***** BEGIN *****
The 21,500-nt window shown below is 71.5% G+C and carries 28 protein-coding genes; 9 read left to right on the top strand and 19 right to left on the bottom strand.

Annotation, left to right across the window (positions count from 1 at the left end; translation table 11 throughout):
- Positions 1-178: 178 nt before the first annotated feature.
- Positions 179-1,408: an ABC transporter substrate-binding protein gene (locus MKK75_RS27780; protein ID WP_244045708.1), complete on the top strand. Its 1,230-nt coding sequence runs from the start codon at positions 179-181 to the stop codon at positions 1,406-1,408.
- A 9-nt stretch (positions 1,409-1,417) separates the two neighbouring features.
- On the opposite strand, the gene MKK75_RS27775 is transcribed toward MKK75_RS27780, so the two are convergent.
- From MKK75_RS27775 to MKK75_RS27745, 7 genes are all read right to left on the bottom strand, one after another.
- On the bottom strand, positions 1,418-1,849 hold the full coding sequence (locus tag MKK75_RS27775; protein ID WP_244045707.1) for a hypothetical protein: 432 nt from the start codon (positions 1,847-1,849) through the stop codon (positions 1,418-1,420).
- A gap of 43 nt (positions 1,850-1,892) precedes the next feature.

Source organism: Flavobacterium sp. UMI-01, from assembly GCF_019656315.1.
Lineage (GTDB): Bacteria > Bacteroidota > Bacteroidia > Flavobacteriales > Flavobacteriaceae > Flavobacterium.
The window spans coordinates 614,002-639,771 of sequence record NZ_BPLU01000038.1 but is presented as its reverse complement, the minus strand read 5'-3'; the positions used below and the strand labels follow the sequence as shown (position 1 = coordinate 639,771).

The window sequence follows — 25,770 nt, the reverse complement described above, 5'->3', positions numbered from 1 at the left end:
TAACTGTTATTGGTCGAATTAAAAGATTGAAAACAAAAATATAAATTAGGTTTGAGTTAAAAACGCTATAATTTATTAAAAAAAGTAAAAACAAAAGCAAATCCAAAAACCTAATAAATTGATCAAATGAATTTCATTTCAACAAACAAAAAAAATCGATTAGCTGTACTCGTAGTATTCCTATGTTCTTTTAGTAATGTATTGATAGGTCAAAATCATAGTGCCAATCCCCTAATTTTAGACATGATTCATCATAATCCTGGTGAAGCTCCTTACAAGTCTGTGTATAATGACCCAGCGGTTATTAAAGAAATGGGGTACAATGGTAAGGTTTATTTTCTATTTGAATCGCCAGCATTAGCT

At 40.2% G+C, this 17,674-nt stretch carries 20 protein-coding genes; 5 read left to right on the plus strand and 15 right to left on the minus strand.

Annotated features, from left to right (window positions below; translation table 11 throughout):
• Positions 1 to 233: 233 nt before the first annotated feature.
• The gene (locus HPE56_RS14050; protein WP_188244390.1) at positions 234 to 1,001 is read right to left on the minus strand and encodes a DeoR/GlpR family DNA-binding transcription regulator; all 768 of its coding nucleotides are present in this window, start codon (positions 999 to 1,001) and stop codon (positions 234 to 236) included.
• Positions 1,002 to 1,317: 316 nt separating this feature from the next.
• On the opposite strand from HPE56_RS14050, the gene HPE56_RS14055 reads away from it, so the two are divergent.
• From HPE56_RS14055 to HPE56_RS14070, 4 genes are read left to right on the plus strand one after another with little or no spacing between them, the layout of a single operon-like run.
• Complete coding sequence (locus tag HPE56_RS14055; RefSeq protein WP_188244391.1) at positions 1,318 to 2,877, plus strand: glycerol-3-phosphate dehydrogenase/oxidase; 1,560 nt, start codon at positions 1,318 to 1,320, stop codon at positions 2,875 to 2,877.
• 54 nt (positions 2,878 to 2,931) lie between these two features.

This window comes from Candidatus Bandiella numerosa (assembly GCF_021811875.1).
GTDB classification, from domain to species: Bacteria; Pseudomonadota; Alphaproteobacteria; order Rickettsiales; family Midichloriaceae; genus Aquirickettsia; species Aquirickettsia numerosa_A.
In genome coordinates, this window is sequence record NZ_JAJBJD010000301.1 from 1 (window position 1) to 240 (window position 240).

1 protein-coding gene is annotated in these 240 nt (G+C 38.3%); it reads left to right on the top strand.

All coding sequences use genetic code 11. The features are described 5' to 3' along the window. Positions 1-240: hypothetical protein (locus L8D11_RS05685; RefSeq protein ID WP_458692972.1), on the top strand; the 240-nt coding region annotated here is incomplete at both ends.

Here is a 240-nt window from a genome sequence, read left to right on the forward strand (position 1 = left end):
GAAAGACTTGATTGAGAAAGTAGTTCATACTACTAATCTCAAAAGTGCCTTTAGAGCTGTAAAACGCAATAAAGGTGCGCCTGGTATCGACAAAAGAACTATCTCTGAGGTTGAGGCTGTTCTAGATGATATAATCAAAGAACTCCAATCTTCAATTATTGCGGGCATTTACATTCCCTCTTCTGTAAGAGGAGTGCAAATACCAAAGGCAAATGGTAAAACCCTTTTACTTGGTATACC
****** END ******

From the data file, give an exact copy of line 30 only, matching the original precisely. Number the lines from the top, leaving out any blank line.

GAAAGACTTGATTGAGAAAGTAGTTCATACTACTAATCTCAAAAGTGCCTTTAGAGCTGTAAAACGCAATAAAGGTGCGCCTGGTATCGACAAAAGAACTATCTCTGAGGTTGAGGCTGTTCTAGATGATATAATCAAAGAACTCCAATCTTCAATTATTGCGGGCATTTACATTCCCTCTTCTGTAAGAGGAGTGCAAATACCAAAGGCAAATGGTAAAACCCTTTTACTTGGTATACC